By Julia Wade
With increasing worldwide reporting on the devastating effects plastic waste has on oceans and marine animals, a group of local schoolchildren decided to find out what it was like for themselves, and took a dip in a pool of plastic.
More than 120 seven to 10-year-old Mangawhai Beach School [MBS] students took the plunge on March 23, after watching videos by ‘Young Ocean Explorers’ as part of a learning experience during the recent Sea Week, March 3-11.
Children were asked to each bring a clean plastic item from home for the exercise.
MBS Year 3 teacher and organiser of the swim, Aimee Kruger, says by swimming with plastic the students made connections between hearing about plastic in the ocean and experiencing it for themselves.
“Students were shocked to see that plastic in oceans was real,” she says. “Rooms 10 and 17 then decided to make our inquiry for Term 2 ‘How can we as MBS students protect our oceans?’ We did the plastic swim as a jump into our inquiry and invited Rooms 4, 5 and 7 to join us.”
Students imagined themselves as ocean animals in the water from whales, dolphins, seals and sharks, and once back on dry land, wrote about the experience from the animal’s perspective.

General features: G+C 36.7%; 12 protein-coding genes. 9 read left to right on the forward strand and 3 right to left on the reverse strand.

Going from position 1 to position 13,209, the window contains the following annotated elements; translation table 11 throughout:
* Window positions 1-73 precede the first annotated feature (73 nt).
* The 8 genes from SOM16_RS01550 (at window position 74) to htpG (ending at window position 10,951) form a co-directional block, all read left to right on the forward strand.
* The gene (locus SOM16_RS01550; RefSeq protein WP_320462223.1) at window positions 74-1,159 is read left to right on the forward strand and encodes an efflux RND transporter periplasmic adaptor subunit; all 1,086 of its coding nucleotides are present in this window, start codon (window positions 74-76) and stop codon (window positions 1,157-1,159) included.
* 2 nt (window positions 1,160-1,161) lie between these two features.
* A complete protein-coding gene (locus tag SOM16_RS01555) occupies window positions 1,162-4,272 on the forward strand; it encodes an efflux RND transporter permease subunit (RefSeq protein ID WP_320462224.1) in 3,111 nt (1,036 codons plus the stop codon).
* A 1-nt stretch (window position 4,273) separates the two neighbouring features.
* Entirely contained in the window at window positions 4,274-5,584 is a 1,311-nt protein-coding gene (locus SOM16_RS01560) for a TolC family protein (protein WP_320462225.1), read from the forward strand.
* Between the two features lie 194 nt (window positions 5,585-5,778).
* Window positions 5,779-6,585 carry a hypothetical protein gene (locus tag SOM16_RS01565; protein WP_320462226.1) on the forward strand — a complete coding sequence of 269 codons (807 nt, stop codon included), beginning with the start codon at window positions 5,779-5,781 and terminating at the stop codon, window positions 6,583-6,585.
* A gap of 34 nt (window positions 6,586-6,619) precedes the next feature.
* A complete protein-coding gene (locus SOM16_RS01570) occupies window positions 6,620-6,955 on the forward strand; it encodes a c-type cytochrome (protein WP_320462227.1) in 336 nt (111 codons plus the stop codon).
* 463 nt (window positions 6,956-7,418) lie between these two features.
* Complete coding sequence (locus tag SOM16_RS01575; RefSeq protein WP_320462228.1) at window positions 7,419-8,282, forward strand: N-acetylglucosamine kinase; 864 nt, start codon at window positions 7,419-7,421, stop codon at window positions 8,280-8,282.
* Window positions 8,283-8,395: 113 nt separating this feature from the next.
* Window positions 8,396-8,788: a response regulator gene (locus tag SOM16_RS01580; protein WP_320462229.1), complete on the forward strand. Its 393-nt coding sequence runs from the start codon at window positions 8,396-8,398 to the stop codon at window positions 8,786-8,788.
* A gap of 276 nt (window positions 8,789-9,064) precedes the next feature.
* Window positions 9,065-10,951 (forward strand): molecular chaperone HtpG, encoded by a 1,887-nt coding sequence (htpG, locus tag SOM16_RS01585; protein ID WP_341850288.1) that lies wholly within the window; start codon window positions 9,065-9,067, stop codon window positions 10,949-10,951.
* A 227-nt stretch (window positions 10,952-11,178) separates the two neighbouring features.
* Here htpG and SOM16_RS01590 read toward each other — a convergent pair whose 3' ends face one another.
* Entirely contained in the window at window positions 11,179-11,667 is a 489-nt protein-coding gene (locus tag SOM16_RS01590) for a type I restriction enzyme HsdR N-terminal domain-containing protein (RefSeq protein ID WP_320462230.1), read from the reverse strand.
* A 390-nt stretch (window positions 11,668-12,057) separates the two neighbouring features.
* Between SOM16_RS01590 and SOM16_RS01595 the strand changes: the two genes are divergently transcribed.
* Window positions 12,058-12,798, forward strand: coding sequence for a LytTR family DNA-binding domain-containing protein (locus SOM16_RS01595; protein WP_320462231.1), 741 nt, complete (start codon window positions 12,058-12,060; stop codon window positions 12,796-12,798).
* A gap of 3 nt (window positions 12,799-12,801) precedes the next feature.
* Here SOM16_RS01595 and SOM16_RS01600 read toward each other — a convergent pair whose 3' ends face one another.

The swim had an obvious impact on the children, inducing a range of empathic comments: ‘Hard for the sea animals to breathe under all the plastic’ and ‘doesn’t feel nice for the ocean animals as the ocean is dying because of our rubbish’ as well as ‘it’s sad because fish get trapped and can’t escape. It didn’t feel nice as students, imagine how the animals feel’.
Children also included some sensible advice for humans: ‘Pick up seven pieces of rubbish everytime you go to the beach’, ‘use less plastic and recycle rubbish’, ‘find a way to reuse plastic instead of throwing it away’, ‘make your own bags out of t-shirt so you don’t need to use plastic ones’ and ‘use less plastic, be a clean kiwi’.
Kruger says when the Year 3 students cleared the pool of plastic, it was ‘a big eye opener’ as once stacked the pile looked a lot larger than when spread in the water.
“Students went home with a better understanding about plastic in our oceans and parents of Room 17 children said they thought the swim was ‘awesome’,” Kruger says. “Mangawhai is proactive with promoting ‘plastic free’ but how can we get the message out there for other communities or countries? I’d hate for the next generation to miss out on the opportunities that we have because plastic is killing off ocean life.”
Dodging and ducking around plastic, students get an idea of what it might be like for animals swimming in the world’s waters.
“MANGAWHAI IS PROACTIVE WITH PROMOTING ‘PLASTIC FREE’ BUT HOW CAN WE GET THE MESSAGE OUT THERE FOR OTHER COMMUNITIES OR COUNTRIES?”